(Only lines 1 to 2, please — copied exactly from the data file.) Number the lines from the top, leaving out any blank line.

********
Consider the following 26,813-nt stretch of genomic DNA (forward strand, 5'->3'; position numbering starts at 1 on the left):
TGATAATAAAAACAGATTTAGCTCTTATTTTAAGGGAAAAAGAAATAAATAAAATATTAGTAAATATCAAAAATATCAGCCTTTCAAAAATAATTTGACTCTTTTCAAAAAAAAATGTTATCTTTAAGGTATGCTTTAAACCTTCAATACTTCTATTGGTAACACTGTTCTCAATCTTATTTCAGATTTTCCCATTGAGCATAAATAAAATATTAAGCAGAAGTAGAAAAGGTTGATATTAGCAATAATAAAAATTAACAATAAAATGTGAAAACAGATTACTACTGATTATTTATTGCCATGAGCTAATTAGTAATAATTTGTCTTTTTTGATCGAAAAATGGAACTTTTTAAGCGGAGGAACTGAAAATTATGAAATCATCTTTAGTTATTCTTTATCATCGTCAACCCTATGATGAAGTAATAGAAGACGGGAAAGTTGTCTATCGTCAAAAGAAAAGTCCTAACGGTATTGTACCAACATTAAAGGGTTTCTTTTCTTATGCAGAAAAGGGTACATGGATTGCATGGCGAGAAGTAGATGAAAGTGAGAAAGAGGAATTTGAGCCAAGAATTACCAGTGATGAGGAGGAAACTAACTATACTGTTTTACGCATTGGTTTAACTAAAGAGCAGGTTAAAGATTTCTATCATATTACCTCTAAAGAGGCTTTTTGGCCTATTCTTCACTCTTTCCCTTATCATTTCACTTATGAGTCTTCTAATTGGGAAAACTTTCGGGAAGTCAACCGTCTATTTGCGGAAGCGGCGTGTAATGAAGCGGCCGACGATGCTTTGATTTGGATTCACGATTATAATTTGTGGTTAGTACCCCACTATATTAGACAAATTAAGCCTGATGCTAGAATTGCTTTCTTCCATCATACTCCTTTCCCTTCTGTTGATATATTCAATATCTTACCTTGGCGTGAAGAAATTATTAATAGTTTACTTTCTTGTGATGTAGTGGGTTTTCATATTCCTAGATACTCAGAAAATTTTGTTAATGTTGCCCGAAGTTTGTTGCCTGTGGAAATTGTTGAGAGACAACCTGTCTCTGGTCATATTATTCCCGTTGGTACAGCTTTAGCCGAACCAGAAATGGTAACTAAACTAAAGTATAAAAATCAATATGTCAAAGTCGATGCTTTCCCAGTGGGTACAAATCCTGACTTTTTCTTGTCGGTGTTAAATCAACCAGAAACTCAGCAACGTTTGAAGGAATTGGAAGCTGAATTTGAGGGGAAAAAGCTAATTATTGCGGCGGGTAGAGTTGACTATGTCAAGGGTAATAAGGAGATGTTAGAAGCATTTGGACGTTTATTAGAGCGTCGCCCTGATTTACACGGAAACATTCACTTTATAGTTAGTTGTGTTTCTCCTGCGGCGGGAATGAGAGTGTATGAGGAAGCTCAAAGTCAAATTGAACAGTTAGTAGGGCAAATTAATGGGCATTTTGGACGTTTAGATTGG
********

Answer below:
Consider the following 26,813-nt stretch of genomic DNA (forward strand, 5'->3'; position numbering starts at 1 on the left):
TGATAATAAAAACAGATTTAGCTCTTATTTTAAGGGAAAAAGAAATAAATAAAATATTAGTAAATATCAAAAATATCAGCCTTTCAAAAATAATTTGACTCTTTTCAAAAAAAAATGTTATCTTTAAGGTATGCTTTAAACCTTCAATACTTCTATTGGTAACACTGTTCTCAATCTTATTTCAGATTTTCCCATTGAGCATAAATAAAATATTAAGCAGAAGTAGAAAAGGTTGATATTAGCAATAATAAAAATTAACAATAAAATGTGAAAACAGATTACTACTGATTATTTATTGCCATGAGCTAATTAGTAATAATTTGTCTTTTTTGATCGAAAAATGGAACTTTTTAAGCGGAGGAACTGAAAATTATGAAATCATCTTTAGTTATTCTTTATCATCGTCAACCCTATGATGAAGTAATAGAAGACGGGAAAGTTGTCTATCGTCAAAAGAAAAGTCCTAACGGTATTGTACCAACATTAAAGGGTTTCTTTTCTTATGCAGAAAAGGGTACATGGATTGCATGGCGAGAAGTAGATGAAAGTGAGAAAGAGGAATTTGAGCCAAGAATTACCAGTGATGAGGAGGAAACTAACTATACTGTTTTACGCATTGGTTTAACTAAAGAGCAGGTTAAAGATTTCTATCATATTACCTCTAAAGAGGCTTTTTGGCCTATTCTTCACTCTTTCCCTTATCATTTCACTTATGAGTCTTCTAATTGGGAAAACTTTCGGGAAGTCAACCGTCTATTTGCGGAAGCGGCGTGTAATGAAGCGGCCGACGATGCTTTGATTTGGATTCACGATTATAATTTGTGGTTAGTACCCCACTATATTAGACAAATTAAGCCTGATGCTAGAATTGCTTTCTTCCATCATACTCCTTTCCCTTCTGTTGATATATTCAATATCTTACCTTGGCGTGAAGAAATTATTAATAGTTTACTTTCTTGTGATGTAGTGGGTTTTCATATTCCTAGATACTCAGAAAATTTTGTTAATGTTGCCCGAAGTTTGTTGCCTGTGGAAATTGTTGAGAGACAACCTGTCTCTGGTCATATTATTCCCGTTGGTACAGCTTTAGCCGAACCAGAAATGGTAACTAAACTAAAGTATAAAAATCAATATGTCAAAGTCGATGCTTTCCCAGTGGGTACAAATCCTGACTTTTTCTTGTCGGTGTTAAATCAACCAGAAACTCAGCAACGTTTGAAGGAATTGGAAGCTGAATTTGAGGGGAAAAAGCTAATTATTGCGGCGGGTAGAGTTGACTATGTCAAGGGTAATAAGGAGATGTTAGAAGCATTTGGACGTTTATTAGAGCGTCGCCCTGATTTACACGGAAACATTCACTTTATAGTTAGTTGTGTTTCTCCTGCGGCGGGAATGAGAGTGTATGAGGAAGCTCAAAGTCAAATTGAACAGTTAGTAGGGCAAATTAATGGGCATTTTGGACGTTTAGATTGG